Excerpts from an article by Shu Ye '18
Read the entire post here.
Every year at the beginning of March, TASIS students, teachers, and parents may notice artworks spread out around campus. If they go to the Palestrina, they will even simulate the experience of visiting a museum. These pieces of arts are all created by TASIS IB Visual Arts students. Following the requirements of the IB, these students must select some of their best artworks and arrange them into an exhibition. This final exhibition, in which students must also defend and articulate their purpose and intention in a written rationale, is the culmination of each student artist’s IB Visual Arts (IBVA) experience and accounts for 40 percent of the final grade.
Drawing and Painting, Photography, and Architecture & Design are the three most important media that TASIS IBVA students focus on. Some students may develop their skills in one particular field, but others might provide the viewers a combination of several media, connecting 2-dimensions to 3-dimensions. IB Higher Level (HL) students need to exhibit 8-11 artworks while Standard Level (SL) students need 5-7 artworks. The exhibition has to be well-designed with a theme that can connect ideas and inspirations behind all the works.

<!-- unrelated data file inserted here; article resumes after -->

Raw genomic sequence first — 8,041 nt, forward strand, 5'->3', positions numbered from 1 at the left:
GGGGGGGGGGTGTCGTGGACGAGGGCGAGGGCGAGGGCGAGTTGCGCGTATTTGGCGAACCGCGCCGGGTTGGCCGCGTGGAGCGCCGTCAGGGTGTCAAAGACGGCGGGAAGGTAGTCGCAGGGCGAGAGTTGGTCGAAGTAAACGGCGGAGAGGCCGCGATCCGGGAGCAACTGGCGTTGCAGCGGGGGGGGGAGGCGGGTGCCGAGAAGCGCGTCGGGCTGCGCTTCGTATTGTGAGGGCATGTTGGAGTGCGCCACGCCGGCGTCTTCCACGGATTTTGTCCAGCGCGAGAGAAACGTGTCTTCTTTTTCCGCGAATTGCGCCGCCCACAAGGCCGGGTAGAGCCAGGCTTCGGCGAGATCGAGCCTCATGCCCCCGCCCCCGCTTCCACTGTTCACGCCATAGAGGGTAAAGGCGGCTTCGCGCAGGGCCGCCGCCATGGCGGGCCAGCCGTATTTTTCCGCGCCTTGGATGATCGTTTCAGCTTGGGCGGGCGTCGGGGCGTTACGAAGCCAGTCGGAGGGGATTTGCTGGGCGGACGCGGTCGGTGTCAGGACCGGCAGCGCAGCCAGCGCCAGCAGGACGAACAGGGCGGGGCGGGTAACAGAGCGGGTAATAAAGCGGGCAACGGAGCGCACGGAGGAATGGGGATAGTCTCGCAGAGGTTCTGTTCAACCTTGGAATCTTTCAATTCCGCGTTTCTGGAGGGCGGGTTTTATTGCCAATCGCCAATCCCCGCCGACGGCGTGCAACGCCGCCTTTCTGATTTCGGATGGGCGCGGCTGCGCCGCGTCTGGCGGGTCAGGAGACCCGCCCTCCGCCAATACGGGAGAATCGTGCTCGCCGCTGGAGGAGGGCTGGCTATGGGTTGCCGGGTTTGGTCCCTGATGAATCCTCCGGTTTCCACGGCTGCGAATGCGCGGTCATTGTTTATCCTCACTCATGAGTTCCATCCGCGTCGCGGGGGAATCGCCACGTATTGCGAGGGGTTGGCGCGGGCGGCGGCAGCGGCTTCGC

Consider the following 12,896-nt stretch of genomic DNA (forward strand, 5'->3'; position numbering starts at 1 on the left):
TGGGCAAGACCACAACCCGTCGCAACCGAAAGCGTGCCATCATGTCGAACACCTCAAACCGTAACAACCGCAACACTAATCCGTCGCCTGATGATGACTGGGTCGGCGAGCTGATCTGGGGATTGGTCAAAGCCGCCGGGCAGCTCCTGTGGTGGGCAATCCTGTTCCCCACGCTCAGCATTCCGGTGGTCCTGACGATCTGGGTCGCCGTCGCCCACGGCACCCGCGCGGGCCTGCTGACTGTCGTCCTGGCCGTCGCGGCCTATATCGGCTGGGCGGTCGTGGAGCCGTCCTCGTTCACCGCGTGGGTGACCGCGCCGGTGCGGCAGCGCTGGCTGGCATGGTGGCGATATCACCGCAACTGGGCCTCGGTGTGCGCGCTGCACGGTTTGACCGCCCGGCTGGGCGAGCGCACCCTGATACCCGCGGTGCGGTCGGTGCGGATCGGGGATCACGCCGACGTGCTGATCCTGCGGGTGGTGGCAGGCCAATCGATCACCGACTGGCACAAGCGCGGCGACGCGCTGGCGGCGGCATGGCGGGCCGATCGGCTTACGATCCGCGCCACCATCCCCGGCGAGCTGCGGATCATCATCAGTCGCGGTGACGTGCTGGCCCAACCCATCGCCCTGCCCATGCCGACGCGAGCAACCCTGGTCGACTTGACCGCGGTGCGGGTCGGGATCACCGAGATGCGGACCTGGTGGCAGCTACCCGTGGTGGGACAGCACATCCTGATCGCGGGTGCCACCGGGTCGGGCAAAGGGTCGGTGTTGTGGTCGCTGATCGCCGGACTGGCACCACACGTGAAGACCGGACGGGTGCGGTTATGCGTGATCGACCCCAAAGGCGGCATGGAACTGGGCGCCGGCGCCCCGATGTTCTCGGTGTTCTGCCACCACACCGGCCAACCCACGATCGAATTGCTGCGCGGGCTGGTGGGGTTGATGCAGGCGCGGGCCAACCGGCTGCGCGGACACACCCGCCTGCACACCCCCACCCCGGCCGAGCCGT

Frank Long, the IB Photography teacher, commented on this year’s exhibition: "This year's IBVA Exhibition demonstrated the wide variety of skills and ideas that come from the TASIS IB Visual Arts students. There were issue-based works and more traditional artworks along with a large body of architectural designs and models."
The Architecture & Design teacher, Mr. Mark Aeschliman, said, “This year's IB Visual Arts Exhibition was among the best in years for my six Architecture & Design students. Their models, drawings, and paintings were carefully crafted, selected, defended in writing, and exhibited with care. I especially appreciated everyone helping with the Palestrina setup, which is always stressful. The quality of the work was very high this year.” Mr. Aeschliman and all the other art teachers helped students deliver their artwork to the Palestrina, mount models on pedestals, hang framed and unframed work, attach lights and labels, and then, a mere 62 hours later, take it all down and store it in the Şahenk Fine Arts Center. Mr. Aeschliman and all the other art teachers helped students deliver their artwork to the Palestrina, mount models on pedestals, hang framed and unframed work, attach lights and labels, and then, a mere 62 hours later, take it all down and store it in the Şahenk Fine Arts Center.